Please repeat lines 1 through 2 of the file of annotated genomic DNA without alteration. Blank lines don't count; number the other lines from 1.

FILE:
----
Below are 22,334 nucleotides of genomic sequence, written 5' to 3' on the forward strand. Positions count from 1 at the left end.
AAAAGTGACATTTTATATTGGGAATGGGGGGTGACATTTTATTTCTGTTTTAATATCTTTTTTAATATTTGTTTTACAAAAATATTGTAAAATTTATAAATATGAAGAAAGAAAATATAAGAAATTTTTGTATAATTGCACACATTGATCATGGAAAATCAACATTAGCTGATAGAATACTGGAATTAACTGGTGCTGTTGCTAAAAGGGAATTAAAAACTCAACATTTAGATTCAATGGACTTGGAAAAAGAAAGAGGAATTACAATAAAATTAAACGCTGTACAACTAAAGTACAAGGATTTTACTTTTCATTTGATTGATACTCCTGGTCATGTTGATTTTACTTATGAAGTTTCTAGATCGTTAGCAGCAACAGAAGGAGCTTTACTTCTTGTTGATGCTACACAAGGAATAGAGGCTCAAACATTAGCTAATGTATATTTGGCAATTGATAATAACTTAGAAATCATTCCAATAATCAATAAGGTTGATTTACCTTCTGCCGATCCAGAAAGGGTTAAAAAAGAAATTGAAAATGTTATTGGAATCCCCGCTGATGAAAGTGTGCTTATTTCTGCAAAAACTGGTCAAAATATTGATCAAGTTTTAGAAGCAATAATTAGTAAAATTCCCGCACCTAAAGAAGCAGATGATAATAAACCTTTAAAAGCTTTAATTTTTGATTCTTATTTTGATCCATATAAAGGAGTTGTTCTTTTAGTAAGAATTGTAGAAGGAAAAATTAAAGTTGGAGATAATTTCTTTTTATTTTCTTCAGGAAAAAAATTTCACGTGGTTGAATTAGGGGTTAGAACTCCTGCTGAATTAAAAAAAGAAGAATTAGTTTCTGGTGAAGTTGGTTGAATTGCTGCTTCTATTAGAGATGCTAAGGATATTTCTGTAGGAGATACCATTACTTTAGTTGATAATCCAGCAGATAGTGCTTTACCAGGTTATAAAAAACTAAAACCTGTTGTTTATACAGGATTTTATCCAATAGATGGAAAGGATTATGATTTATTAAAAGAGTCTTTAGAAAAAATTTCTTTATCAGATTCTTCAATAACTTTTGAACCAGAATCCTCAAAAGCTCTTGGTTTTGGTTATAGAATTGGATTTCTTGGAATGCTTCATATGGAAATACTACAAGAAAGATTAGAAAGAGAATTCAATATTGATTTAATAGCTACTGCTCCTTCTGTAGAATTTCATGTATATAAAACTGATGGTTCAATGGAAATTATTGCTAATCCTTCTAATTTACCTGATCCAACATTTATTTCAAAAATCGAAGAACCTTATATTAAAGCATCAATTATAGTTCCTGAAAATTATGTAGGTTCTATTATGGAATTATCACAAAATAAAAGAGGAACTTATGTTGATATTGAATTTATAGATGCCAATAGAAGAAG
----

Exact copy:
Below are 22,334 nucleotides of genomic sequence, written 5' to 3' on the forward strand. Positions count from 1 at the left end.
AAAAGTGACATTTTATATTGGGAATGGGGGGTGACATTTTATTTCTGTTTTAATATCTTTTTTAATATTTGTTTTACAAAAATATTGTAAAATTTATAAATATGAAGAAAGAAAATATAAGAAATTTTTGTATAATTGCACACATTGATCATGGAAAATCAACATTAGCTGATAGAATACTGGAATTAACTGGTGCTGTTGCTAAAAGGGAATTAAAAACTCAACATTTAGATTCAATGGACTTGGAAAAAGAAAGAGGAATTACAATAAAATTAAACGCTGTACAACTAAAGTACAAGGATTTTACTTTTCATTTGATTGATACTCCTGGTCATGTTGATTTTACTTATGAAGTTTCTAGATCGTTAGCAGCAACAGAAGGAGCTTTACTTCTTGTTGATGCTACACAAGGAATAGAGGCTCAAACATTAGCTAATGTATATTTGGCAATTGATAATAACTTAGAAATCATTCCAATAATCAATAAGGTTGATTTACCTTCTGCCGATCCAGAAAGGGTTAAAAAAGAAATTGAAAATGTTATTGGAATCCCCGCTGATGAAAGTGTGCTTATTTCTGCAAAAACTGGTCAAAATATTGATCAAGTTTTAGAAGCAATAATTAGTAAAATTCCCGCACCTAAAGAAGCAGATGATAATAAACCTTTAAAAGCTTTAATTTTTGATTCTTATTTTGATCCATATAAAGGAGTTGTTCTTTTAGTAAGAATTGTAGAAGGAAAAATTAAAGTTGGAGATAATTTCTTTTTATTTTCTTCAGGAAAAAAATTTCACGTGGTTGAATTAGGGGTTAGAACTCCTGCTGAATTAAAAAAAGAAGAATTAGTTTCTGGTGAAGTTGGTTGAATTGCTGCTTCTATTAGAGATGCTAAGGATATTTCTGTAGGAGATACCATTACTTTAGTTGATAATCCAGCAGATAGTGCTTTACCAGGTTATAAAAAACTAAAACCTGTTGTTTATACAGGATTTTATCCAATAGATGGAAAGGATTATGATTTATTAAAAGAGTCTTTAGAAAAAATTTCTTTATCAGATTCTTCAATAACTTTTGAACCAGAATCCTCAAAAGCTCTTGGTTTTGGTTATAGAATTGGATTTCTTGGAATGCTTCATATGGAAATACTACAAGAAAGATTAGAAAGAGAATTCAATATTGATTTAATAGCTACTGCTCCTTCTGTAGAATTTCATGTATATAAAACTGATGGTTCAATGGAAATTATTGCTAATCCTTCTAATTTACCTGATCCAACATTTATTTCAAAAATCGAAGAACCTTATATTAAAGCATCAATTATAGTTCCTGAAAATTATGTAGGTTCTATTATGGAATTATCACAAAATAAAAGAGGAACTTATGTTGATATTGAATTTATAGATGCCAATAGAAGAAG